"Remember where you come from," my Tennessee friend would tell her teenage kids as they left the house. Of course, she has this great drawl that made it all sound a lot more threatening. And it was a reminder of a lot more than the location of their Carthage farm.
I thought of Alberta as I was finishing some sugar cookies -- and watching the cable news networks erupt over Eric Cantor's loss. The House Majority Leader was one of those guys who always found the word "powerful" somewhere really close to his name. Not any more. Cantor got his butt kicked by a local college professor whose name I forget.
"He needed Alberta," is what I thought, shocked as anyone listening to the news that night. (Shocked, not sad or disappointed. I'm a Democrat.) But it made me think of other suddenly sunk 'powerful' politicians. "Former" is what they get close to their names now.
It doesn't just happen to Republicans. Think about these Democrats: Senators Jim Sasser of Tennessee and Tom Daschle of South Dakota. House Speaker Tom Foley of Washington state. There are even some who argued that if Al Gore had won his home state of Tennessee in 2000, he'd have been President, never mind Florida.
Peacock one day, feather duster the next.
And then there's Democrat Martha Coakley's famous 2010 defeat in the Massachusetts special election for Ted Kennedy's Senate seat. Voters complained "she basically took the election for granted," according to the Boston Globe. Remember? She balked about shaking hands. It's haunting her now as she runs for Governor, desperate to prove she learned her lesson.
That's what happens when you forget where you come from.
On the morning of primary day, "Cantor was huddled with lobbyists at a Starbucks on Capitol Hill," Politico reported.
On the morning of any election day, candidates (incumbents too!) are supposed to be up ugly-early - about the time I'm putting in breakfast biscuits. It's still dark outside. You're supposed to spend the day - every minute of the day until the polls close - in a spirited, Red Bull-kind of sprint for votes. Even in a primary. Even when your pollster tells you that you're up 34 points. (No kidding , that's what Cantor's pollster told him as voters cast their ballots for the other guy.)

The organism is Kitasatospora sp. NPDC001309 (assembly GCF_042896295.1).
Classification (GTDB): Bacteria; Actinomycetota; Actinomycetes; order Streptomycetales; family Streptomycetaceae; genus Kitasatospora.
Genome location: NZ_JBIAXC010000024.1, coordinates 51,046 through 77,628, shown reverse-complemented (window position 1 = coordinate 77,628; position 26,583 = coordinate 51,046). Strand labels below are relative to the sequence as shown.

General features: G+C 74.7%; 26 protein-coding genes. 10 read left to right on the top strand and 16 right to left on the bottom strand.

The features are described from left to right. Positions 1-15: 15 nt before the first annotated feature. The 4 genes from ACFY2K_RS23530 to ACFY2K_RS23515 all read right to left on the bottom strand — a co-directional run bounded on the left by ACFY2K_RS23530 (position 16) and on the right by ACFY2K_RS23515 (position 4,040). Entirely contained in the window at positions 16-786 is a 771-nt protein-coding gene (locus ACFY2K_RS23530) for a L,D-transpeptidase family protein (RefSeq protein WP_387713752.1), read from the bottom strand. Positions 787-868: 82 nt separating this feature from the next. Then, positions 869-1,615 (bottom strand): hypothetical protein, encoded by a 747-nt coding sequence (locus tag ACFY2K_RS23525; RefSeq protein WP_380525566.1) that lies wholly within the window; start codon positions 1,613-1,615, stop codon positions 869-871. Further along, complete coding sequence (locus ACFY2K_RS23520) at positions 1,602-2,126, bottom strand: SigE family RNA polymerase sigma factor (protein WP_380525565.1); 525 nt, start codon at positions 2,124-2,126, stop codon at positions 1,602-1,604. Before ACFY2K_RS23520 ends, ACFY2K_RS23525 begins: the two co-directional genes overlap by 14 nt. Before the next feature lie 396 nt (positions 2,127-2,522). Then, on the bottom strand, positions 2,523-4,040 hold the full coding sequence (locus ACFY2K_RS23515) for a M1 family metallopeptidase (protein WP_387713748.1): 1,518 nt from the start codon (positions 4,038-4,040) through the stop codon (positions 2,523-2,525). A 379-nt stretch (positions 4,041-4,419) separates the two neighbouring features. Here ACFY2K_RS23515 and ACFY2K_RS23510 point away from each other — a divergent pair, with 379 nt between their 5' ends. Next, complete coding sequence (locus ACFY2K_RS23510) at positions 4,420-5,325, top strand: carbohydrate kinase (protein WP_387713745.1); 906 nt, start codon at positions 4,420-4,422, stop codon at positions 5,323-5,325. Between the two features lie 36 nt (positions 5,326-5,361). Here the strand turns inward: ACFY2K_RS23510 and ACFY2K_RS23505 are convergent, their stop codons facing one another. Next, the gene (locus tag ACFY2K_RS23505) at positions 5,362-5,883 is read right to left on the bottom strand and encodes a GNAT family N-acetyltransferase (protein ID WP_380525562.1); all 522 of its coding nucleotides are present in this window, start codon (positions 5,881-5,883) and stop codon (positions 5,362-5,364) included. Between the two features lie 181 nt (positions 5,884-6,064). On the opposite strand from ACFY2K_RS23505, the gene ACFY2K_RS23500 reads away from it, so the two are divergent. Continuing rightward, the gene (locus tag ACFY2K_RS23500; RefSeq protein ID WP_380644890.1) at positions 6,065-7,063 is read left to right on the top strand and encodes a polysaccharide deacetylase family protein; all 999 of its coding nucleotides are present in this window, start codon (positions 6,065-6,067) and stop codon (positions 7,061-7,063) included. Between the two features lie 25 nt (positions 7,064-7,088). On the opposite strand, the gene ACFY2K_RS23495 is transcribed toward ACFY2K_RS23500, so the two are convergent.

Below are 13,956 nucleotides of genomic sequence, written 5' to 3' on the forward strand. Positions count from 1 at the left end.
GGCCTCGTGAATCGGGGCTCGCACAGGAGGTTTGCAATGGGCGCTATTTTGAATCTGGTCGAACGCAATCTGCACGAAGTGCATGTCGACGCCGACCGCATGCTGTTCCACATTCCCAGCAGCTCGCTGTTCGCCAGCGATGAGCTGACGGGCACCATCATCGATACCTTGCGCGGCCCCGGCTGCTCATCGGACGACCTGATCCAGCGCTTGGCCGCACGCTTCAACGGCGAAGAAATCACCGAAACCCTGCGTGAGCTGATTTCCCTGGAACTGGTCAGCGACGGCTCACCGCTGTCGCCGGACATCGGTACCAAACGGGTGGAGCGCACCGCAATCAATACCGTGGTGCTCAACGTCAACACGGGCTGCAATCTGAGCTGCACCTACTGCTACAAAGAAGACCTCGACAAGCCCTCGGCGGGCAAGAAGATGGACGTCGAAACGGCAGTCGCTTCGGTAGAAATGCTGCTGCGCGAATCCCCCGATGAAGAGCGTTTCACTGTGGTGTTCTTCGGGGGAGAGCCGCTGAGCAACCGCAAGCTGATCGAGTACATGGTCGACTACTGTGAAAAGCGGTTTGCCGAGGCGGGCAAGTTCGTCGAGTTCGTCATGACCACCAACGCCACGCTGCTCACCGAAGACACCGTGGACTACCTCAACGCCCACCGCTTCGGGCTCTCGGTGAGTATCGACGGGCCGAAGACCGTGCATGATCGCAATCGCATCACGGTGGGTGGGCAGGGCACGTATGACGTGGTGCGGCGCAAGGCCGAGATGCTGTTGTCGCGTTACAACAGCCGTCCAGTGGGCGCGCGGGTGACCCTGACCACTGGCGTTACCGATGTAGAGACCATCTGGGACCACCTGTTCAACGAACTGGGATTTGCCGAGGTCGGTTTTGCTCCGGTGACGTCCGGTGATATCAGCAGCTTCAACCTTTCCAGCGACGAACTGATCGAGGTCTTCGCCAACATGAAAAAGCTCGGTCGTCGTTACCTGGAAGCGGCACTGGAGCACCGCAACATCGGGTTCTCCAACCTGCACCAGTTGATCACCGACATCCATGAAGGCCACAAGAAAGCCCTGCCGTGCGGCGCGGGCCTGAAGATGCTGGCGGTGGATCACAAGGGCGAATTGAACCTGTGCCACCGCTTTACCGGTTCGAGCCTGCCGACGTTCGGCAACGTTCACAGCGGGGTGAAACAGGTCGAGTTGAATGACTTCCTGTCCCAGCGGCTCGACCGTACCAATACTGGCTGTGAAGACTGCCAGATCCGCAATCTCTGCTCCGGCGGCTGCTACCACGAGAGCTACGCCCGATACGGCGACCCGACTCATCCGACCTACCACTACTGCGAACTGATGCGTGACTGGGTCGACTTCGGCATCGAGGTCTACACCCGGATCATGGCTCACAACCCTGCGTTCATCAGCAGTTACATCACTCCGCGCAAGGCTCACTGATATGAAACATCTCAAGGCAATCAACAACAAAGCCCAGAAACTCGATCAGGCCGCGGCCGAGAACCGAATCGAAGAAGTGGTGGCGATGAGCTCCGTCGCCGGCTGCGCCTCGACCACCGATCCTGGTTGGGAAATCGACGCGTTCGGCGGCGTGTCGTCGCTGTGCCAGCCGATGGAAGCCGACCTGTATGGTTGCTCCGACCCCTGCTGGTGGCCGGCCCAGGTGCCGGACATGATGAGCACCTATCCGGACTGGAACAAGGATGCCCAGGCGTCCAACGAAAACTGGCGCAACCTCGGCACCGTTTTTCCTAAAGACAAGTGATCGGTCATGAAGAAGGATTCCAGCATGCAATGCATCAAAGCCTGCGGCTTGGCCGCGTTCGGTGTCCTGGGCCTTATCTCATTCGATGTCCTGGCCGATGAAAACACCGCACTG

But Cantor was on Capitol Hill, a long way from his Congressional District around Richmond - in miles and even further away in thinking. Cantor was focused on where he was going, not where he came from, preoccupied "with reaching the pinnacle of House leadership," as Politico reported.
Which, no doubt, is why Cantor had plenty of cash to trash his opponent in attack ads that instead increased the guy's name recognition. Voters found Cantor's attacks unbelievable. That may be because while Cantor was hobnobbing with lobbyists, his opponent was in the District, giving voters an up-close-and-personal view that money can't buy.
There's lots of talk about what went wrong. The signals Cantor missed, like when his guy got booed and beat for a key chairmanship in the district. And when they moved his convention to a location that could handle a bigger crowd. Did Cantor really think all those new people coming to the party were coming for him? Maybe. And that's the conceit of arrogant incumbency.
What happened to Eric Cantor is what happens when you forget the people who got you where you are. It is what happens when you forget where you come from.
My friend Alberta's never forgotten and neither have her kids, who moved out and away remembering who they are and where they came from. She still lives close to where she was raised, and where she and her husband raised their kids.
Alberta also makes the best cooked apples anywhere (lots of butter) and flaky biscuits much better than anything I ever managed. Of course, it is totally unreasonable to expect a Long Island girl to ever match the biscuit-making skills of a Tennessean, with a recipe handed down from her mom and perfected over generations of trial and error. But here goes:
4 ½ oz. Cake Flour
4 ½ oz. AP Flour
2 ½ tsp. Baking Powder
1 tsp. Salt
¼ cup White Shortening
6 oz. Buttermilk
1. Sift flour and dry ingredients into mixer bowl.
2. Add Crisco and cut with paddle.
3. Stir in milk until dough comes together
4. Use hands to crumble Crisco, spread milk.
5. DON'T over mix
6. Empty the dough out of the mixer bowl onto your worktable to make sure all ingredients are combined.
7. On lightly floured surface, gently roll dough: small biscuits about ½" thick, larger biscuits about ¾ " thick. Roll as little as possible. You can use your hands to gently pull the dough to the thickness you want.
8. Cut with biscuit cutter, straight up and straight down. Want all the biscuits out of your FIRST roll. You can bring the scraps back in, and reroll, but these biscuits are never as nice as the first.
9. Brush milk on top of biscuits before baking; also could sprinkle sugar or seeds (sesame, poppy)
10. Bake 450 degrees; 12 minutes for large biscuits; 8 - 10 minutes for smaller biscuits. These bake fast and hot. They don't freeze well, so just bake what you need.